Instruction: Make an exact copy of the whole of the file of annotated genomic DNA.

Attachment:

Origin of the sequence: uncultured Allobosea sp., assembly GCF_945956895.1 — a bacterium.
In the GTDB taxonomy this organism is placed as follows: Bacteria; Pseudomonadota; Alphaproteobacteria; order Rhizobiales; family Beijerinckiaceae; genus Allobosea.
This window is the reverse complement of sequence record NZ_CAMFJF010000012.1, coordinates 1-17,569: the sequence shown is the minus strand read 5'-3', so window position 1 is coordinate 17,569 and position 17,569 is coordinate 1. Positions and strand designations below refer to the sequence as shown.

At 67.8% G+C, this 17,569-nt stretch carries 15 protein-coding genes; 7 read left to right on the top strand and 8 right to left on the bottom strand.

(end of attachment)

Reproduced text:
Origin of the sequence: uncultured Allobosea sp., assembly GCF_945956895.1 — a bacterium.
In the GTDB taxonomy this organism is placed as follows: Bacteria; Pseudomonadota; Alphaproteobacteria; order Rhizobiales; family Beijerinckiaceae; genus Allobosea.
This window is the reverse complement of sequence record NZ_CAMFJF010000012.1, coordinates 1-17,569: the sequence shown is the minus strand read 5'-3', so window position 1 is coordinate 17,569 and position 17,569 is coordinate 1. Positions and strand designations below refer to the sequence as shown.

At 67.8% G+C, this 17,569-nt stretch carries 15 protein-coding genes; 7 read left to right on the top strand and 8 right to left on the bottom strand.